ARG: I am most looking forward to hearing this work transition from paper to the “real world.” This is always the most exciting moment for me as a composer — the birth of a composition! I am primarily a chamber music composer, thus orchestral opportunities are quite rare for me. I hope to take away from this experience a deeper understanding of this world in the event I receive other orchestra commissions in the future.
ACO: Back to your personal art: who are some of your collaborators that you’re especially excited to be working with this coming year?
ARG: ALL OF THEM! I know I will miss some names (and I apologize), but this year I have an exciting project with Guerilla Opera in Boston (who will also do a half portrait concert along with the incredibly talented composer Victoria Cheah). Castle of our Skins will play my one-hit-wonder string quartet at the Phillips Collection in DC as well as in Boston. This will be my DC premiere, and I am so proud of this as I was born and partly raised very close to DC (in Arlington, VA). I will also have a portrait feature during the Twin Cities New Music festival, produced by the 113 Composers Collective. For this feature, Chartreuse (string trio) will perform three of my string works (solo, duo, and trio works), and I will perform for the second half (works by myself and other artists). It is a true portrait of me as it will contain major glimpses of the three main aspects of my practice! I’m also looking forward to performances by Meraki and the consortium members of my new piece “Be Still My Child” for clarinet in B-flat and piano, recording a new work with Orlando Cela and the Lowell Chamber Orchestra, the premiere of a new commission for Box Not Found in East Boston, performing for Re:Sound 2020 produced by CUSP (Cleveland Uncommon Sound Project), and I will also give workshops, lectures, and performances this year in Oslo, Vienna, Berlin, Amsterdam, and some other places which I cannot officially announce yet! In short … exciting!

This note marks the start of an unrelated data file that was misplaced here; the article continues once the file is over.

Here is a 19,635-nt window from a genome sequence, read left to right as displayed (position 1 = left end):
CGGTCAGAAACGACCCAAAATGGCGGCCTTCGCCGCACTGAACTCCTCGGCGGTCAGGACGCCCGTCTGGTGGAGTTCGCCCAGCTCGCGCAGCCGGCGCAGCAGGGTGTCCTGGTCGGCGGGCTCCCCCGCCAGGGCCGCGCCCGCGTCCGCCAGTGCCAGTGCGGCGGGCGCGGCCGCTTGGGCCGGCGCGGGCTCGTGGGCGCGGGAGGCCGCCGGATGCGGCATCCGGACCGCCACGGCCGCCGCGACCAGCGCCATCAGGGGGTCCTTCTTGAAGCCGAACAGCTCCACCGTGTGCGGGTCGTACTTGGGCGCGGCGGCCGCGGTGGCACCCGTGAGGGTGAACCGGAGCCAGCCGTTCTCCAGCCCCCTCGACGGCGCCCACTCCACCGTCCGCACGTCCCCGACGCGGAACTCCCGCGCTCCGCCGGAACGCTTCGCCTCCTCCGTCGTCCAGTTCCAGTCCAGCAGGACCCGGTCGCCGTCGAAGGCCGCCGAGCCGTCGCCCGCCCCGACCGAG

Hear Anthony R. Green’s Peace Till We Meet Again at the Underwood New Music Readings. Reading sessions are free and open to the public on March 12 and 13, 2020 at City College. Click here for more information.